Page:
Honda confirmed Friday that the fourth-generation version of the Fit hatchback, its smallest and most affordable model—and its most fuel-efficient non-hybrid model—won’t be coming to the U.S.
That includes the Fit Hybrid, which was revealed for Europe and Japan last fall and will incorporate the company’s two-motor hybrid system that works especially well in urban environments.
2020 Honda Fit
The 2020 Honda Fit starts at $17,145, which is thousands below any other current Honda model. It rates up to 36 mpg combined, matching that of one version of the Civic lineup. Its removal from the lineup leaves the HR-V, a taller crossover based on the Fit, but starting at $22,040, as the cheapest model in Honda’s U.S. lineup.
It’s followed in price by the Civic Coupe LX, starting at $22,705. But that’s also going away for 2021.
According to Automotive News, Honda sold 99,104 HR-Vs in 2019, versus 35,414 Fits. The two models are assembled for the U.S. at the same plant in Mexico. Honda said that it would increase the production of the HR-V, which is rated at 3-8 mpg (combined) lower than the Fit.
2020 Honda HR-V
Honda certainly wasn’t the first automaker in recent year to decide to drop its smallest and most affordable passenger car. Ford discontinued the Focus after 2018 and the Fiesta after 2019. And Toyota confirmed last month that its similarly sized Yaris will be dropped after the 2020 model year.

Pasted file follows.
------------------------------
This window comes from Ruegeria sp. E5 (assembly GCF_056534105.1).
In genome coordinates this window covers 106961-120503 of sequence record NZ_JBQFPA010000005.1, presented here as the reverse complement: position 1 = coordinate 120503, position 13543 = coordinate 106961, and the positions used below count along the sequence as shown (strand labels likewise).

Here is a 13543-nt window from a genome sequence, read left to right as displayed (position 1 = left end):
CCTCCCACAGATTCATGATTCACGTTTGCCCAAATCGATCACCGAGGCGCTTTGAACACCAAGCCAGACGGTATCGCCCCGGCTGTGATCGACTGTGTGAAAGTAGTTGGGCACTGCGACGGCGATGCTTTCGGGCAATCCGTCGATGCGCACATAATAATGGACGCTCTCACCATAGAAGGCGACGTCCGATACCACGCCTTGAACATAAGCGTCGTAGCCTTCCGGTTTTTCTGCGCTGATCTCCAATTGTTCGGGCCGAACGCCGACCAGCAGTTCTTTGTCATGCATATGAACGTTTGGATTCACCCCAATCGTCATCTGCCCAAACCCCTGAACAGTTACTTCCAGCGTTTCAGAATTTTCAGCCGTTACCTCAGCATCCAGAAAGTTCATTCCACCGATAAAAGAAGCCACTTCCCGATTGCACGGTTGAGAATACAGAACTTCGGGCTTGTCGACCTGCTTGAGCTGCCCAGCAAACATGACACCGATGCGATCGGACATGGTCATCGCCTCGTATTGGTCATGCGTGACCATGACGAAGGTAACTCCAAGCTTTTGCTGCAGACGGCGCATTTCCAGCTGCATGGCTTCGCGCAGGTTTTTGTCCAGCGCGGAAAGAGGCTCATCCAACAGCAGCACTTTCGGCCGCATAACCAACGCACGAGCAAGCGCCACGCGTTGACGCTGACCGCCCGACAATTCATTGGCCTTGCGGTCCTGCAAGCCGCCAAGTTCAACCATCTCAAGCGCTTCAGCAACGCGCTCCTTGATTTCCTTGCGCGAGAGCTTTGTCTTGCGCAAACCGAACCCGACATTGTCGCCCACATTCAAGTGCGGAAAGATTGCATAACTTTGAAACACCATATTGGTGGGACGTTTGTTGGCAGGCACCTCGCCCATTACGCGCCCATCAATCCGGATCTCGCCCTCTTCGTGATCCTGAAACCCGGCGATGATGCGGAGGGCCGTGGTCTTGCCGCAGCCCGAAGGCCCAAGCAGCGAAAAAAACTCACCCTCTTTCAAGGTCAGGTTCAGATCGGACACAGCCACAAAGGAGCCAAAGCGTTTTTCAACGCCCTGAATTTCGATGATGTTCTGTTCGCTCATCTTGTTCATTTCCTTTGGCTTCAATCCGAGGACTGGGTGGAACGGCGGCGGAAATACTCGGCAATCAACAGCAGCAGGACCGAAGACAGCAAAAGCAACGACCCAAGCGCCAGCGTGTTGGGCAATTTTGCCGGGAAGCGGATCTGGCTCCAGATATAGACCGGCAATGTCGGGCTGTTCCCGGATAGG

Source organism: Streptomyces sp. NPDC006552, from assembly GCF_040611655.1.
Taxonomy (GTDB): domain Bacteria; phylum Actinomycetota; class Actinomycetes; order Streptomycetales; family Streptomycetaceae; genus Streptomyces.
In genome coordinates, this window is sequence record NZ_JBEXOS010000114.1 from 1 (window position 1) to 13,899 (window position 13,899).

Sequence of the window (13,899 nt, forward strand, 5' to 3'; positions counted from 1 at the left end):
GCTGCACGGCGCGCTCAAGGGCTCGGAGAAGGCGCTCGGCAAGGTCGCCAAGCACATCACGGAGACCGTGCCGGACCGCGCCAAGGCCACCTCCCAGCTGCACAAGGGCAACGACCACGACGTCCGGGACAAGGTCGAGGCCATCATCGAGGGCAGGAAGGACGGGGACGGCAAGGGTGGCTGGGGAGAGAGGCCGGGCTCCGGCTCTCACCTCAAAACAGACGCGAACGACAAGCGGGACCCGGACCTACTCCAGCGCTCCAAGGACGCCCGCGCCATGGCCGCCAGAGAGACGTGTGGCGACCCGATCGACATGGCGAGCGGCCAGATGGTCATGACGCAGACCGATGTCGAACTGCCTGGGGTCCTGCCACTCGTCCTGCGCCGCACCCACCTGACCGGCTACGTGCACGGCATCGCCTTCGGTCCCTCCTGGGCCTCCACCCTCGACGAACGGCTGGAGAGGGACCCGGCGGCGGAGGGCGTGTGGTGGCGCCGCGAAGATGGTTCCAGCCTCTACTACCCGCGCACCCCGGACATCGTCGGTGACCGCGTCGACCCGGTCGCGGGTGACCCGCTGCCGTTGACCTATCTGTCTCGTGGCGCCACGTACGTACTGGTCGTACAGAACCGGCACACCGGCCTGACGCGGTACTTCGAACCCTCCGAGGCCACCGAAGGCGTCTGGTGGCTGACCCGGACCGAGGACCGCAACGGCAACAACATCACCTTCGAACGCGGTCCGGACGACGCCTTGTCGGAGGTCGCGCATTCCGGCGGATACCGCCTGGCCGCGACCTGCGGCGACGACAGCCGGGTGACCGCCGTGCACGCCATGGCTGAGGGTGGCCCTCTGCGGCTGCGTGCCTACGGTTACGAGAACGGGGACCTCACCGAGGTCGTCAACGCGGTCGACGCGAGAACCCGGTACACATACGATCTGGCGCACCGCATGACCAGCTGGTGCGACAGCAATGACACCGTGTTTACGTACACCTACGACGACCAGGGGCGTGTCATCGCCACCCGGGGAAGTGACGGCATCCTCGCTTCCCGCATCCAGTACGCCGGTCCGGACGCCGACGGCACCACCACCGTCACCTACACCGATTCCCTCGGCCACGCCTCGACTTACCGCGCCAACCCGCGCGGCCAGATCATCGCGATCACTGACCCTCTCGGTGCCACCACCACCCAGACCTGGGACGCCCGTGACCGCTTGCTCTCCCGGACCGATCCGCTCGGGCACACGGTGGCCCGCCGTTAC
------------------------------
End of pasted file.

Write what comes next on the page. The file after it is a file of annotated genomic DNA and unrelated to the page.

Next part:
At 35 mpg combined, the Yaris, like the Fit, was tied with another model (here, the Corolla) for that automaker’s highest-mpg non-hybrid model.
Toyota also recently discontinued the 58-mpg Prius C hybrid—an adapted version of the previous Yaris—after introducing a new Yaris Hybrid for the rest of the world last fall. Honda’s limited-availability electric version of the Fit, the Fit EV, as offered for 2013 and 2014, and its successor, the Honda E, was originally planned for the U.S. but won’t be offered here.
2020 Honda E prototype
The U.S. small-car landscape has been changing dramatically, as tastes migrate to taller, heavier crossovers with lower gas mileage.
That said, there are plenty of small passenger cars still offered in the U.S. The Chevrolet Spark, Hyundai Accent, Kia Rio, Nissan Versa, and Mitsubishi Mirage carry the torch for 2021.
Honda has been a formative force for fuel-efficiency and emissions in the U.S. small-car competitive landscape going back to the original CVCC, so it’s a little startling to see the company drop out.
Is this the last straw for the affordable, fuel-efficient small car—and, perhaps, the “economy car” notion that preceded it? Or is this irrelevant on the march toward electric cars, the consequence of ride-hailing, or the result of unexciting models? Thoughts and comments welcome below.